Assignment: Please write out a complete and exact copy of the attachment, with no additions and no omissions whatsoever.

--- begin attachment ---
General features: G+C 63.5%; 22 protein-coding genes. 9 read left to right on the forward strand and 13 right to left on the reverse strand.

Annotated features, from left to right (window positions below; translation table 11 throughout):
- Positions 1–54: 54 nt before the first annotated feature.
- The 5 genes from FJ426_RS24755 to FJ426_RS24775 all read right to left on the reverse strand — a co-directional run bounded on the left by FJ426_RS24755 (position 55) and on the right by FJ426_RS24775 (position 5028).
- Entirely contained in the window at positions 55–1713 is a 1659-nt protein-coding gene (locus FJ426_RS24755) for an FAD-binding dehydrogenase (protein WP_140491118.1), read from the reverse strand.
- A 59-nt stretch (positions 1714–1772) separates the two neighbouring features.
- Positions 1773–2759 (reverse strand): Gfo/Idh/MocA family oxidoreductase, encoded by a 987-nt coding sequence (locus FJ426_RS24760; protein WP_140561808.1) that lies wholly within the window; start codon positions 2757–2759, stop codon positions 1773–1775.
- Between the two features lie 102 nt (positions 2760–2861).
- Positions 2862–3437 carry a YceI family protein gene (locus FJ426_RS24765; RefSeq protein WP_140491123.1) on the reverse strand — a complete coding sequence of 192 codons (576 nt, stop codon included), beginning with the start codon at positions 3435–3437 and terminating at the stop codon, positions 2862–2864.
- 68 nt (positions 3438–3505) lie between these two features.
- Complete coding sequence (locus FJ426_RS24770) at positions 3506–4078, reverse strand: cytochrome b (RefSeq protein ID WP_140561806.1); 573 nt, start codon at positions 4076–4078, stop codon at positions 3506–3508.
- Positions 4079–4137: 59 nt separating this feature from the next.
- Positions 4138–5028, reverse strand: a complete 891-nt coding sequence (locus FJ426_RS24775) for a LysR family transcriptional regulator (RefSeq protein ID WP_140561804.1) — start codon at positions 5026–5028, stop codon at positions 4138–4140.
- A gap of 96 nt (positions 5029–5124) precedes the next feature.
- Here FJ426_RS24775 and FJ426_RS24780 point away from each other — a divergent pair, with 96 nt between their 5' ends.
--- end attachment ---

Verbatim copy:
General features: G+C 63.5%; 22 protein-coding genes. 9 read left to right on the forward strand and 13 right to left on the reverse strand.

Annotated features, from left to right (window positions below; translation table 11 throughout):
- Positions 1–54: 54 nt before the first annotated feature.
- The 5 genes from FJ426_RS24755 to FJ426_RS24775 all read right to left on the reverse strand — a co-directional run bounded on the left by FJ426_RS24755 (position 55) and on the right by FJ426_RS24775 (position 5028).
- Entirely contained in the window at positions 55–1713 is a 1659-nt protein-coding gene (locus FJ426_RS24755) for an FAD-binding dehydrogenase (protein WP_140491118.1), read from the reverse strand.
- A 59-nt stretch (positions 1714–1772) separates the two neighbouring features.
- Positions 1773–2759 (reverse strand): Gfo/Idh/MocA family oxidoreductase, encoded by a 987-nt coding sequence (locus FJ426_RS24760; protein WP_140561808.1) that lies wholly within the window; start codon positions 2757–2759, stop codon positions 1773–1775.
- Between the two features lie 102 nt (positions 2760–2861).
- Positions 2862–3437 carry a YceI family protein gene (locus FJ426_RS24765; RefSeq protein WP_140491123.1) on the reverse strand — a complete coding sequence of 192 codons (576 nt, stop codon included), beginning with the start codon at positions 3435–3437 and terminating at the stop codon, positions 2862–2864.
- 68 nt (positions 3438–3505) lie between these two features.
- Complete coding sequence (locus FJ426_RS24770) at positions 3506–4078, reverse strand: cytochrome b (RefSeq protein ID WP_140561806.1); 573 nt, start codon at positions 4076–4078, stop codon at positions 3506–3508.
- Positions 4079–4137: 59 nt separating this feature from the next.
- Positions 4138–5028, reverse strand: a complete 891-nt coding sequence (locus FJ426_RS24775) for a LysR family transcriptional regulator (RefSeq protein ID WP_140561804.1) — start codon at positions 5026–5028, stop codon at positions 4138–4140.
- A gap of 96 nt (positions 5029–5124) precedes the next feature.
- Here FJ426_RS24775 and FJ426_RS24780 point away from each other — a divergent pair, with 96 nt between their 5' ends.